It’s been awhile since I was awake in the wee hours. I woke in tears with no recollection why I might be crying. I got a drink of water and ‘checked for monsters’ (walked through the small apartment quietly drinking my glass of water and assuring myself all is well). I went back to bed. That was more than an hour ago. I wasn’t going back to sleep, and the tears just kept sliding across my face. So.

It’s been a long while since I was awake in the wee hours. It wasn’t so long ago that it was a frequent thing, destroying my rest, throwing me off-balance, and fatiguing me well beyond any healthy sustainable point. I’m glad it isn’t every night any more. I’m appreciative that it isn’t even every week; it’s become quite rare… But I’m awake now. Tonight I am not sleeping through the night.

The wakefulness itself causes me no great stress. The feelings of insecurity and doubt, on the other hand, drive anxiety. On top of existing work stress, and common enough life stress,  I add stress in a valued, critically important (to me) relationship that suddenly feels far less secure than I generally take it to be. I am unsurprised that I am awake, or that I am overcome by waves of emotion attached to the thoughts about my experience: sad, insecure, doubtful, angry, hurt, frustrated, disappointed… did I mention sad? I did not get out of bed at 3 am to ‘enjoy’ the experience more intensely; I got up to reduce the intensity. I was not finding much success with distracting myself and getting back to dream land lying there in bed. My thoughts kept carrying me back to sad.

There is no miracle pill for sad wakefulness, or the tears that won’t quit at 3 am. There are a great many practices that ease my suffering, though. I get up and do some yoga; the focus on my physical body, and easing physical stress feels good. I drink a glass of water; crying makes me thirsty. I meditate, nothing fancy, no soundtrack, no light – just sitting in the stillness, in the darkness, focused on my breath, no timer – just time. I write. With just a few words in the night, I pause the flood of emotion to look at things from a more abstract observational perspective, giving myself a little distance from the hurting, and a chance to ‘edit the language’ as I see it in text on page instead of lit up boldly in the chemistry of my brain. It actually does make a difference [for me] to take the time to remove or change the adjectives and adverbs, correct the syntax, re-evaluate the thinking. So much easier to do that seeing it in written words [for me]. I read my experience from the edited perspective. I read it again. I am no longer crying.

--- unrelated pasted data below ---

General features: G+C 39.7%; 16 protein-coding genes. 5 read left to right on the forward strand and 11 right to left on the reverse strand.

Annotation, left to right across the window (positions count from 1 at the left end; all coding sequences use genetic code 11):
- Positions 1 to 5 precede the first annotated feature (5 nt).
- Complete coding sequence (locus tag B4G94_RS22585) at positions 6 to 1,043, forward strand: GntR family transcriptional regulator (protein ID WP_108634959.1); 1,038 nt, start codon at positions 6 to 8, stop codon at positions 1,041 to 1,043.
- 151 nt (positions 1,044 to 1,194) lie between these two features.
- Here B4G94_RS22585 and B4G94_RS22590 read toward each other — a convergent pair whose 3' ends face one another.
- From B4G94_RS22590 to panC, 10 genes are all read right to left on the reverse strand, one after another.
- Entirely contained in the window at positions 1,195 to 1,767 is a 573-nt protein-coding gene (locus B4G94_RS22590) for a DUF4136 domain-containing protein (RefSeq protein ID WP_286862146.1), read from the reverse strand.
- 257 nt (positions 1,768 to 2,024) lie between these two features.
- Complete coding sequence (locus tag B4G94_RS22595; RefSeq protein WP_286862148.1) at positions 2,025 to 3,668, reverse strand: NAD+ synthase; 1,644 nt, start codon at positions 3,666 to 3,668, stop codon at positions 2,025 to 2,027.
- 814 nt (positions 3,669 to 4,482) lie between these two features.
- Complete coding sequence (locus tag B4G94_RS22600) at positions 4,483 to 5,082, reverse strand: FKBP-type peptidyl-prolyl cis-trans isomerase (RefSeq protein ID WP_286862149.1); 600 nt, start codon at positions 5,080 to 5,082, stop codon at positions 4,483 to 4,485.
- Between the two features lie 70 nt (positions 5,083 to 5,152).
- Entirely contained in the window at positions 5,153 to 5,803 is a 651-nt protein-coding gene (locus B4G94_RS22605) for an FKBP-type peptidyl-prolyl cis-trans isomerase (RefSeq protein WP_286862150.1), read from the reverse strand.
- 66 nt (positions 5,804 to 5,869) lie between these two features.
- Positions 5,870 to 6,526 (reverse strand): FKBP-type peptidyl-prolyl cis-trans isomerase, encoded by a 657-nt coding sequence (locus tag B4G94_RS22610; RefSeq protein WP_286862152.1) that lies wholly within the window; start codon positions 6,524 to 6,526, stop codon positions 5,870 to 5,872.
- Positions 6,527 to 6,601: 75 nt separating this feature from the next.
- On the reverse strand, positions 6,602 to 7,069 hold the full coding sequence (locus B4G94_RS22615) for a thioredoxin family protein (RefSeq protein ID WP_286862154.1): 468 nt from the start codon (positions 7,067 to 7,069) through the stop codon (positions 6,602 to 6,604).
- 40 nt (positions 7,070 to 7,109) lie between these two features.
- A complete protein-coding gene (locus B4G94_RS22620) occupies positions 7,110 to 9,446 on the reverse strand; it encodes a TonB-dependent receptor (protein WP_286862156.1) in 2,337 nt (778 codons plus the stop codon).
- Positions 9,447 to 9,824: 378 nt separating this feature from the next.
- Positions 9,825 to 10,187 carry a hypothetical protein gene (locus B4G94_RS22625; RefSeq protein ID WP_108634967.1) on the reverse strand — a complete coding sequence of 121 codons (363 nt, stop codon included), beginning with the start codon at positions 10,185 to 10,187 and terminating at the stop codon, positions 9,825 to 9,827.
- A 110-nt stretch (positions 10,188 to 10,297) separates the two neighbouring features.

Tomorrow is a work day. I haven’t set myself up for success there by being awake during the night – but being awake during the night and crying generally has an even less desirable outcome, emotionally. I feel valued to take the time with myself to ease the suffering I am experiencing, however much I can. I am definitely having my own experience. There is no lover here to hold me in the darkness and tell me everything will be okay – and maybe it won’t be. It generally will be, though, for at least some values of ‘okay’.

Small stressors keep piling up. The loss of aesthetic beauty of my wee home. The loss of day-to-day quiet here. The increasing tension and discontent in the workplace. The increasing insecurity and doubt in an important relationship. The lack of personal skill at coping with it when solitude becomes loneliness. The loss of intimacy and physical contact in my every day life. The chaos brought to my life through the exterior work being done in the community – it’s actually stressing me out to see paintings stacked differently for the convenience of contractors, or to see the A/C just sort of …sitting, no good place to store it, and such a small apartment. Lingering bitterness – not over old hurts themselves, but over the lack of being understood, the lack of consideration – or even awareness. I guess this is when I get to put new emotional resilience to the test, and find out whether all of the time and practice invested in emotional self-sufficiency will be enough to survive on. I’d like to thrive. It’s on my list of nice things to do for me. Maybe another time.

I feel very alone right now. Oddly, I notice the ticking clock – and realize there is no additional stress to being aware of the sound of it. I find some comfort in that. It’s a small thing, but it is meaningful that the ticking of the clock does not cause me stress, or anxiety. You know… sitting here in the darkness, at 3:34 am, that’s enough. It’s at least something – it’s incremental change over time. I think I’ll go back to bed.

It will be dawn soon enough. I will begin again.

It will be dawn soon enough. I will begin again.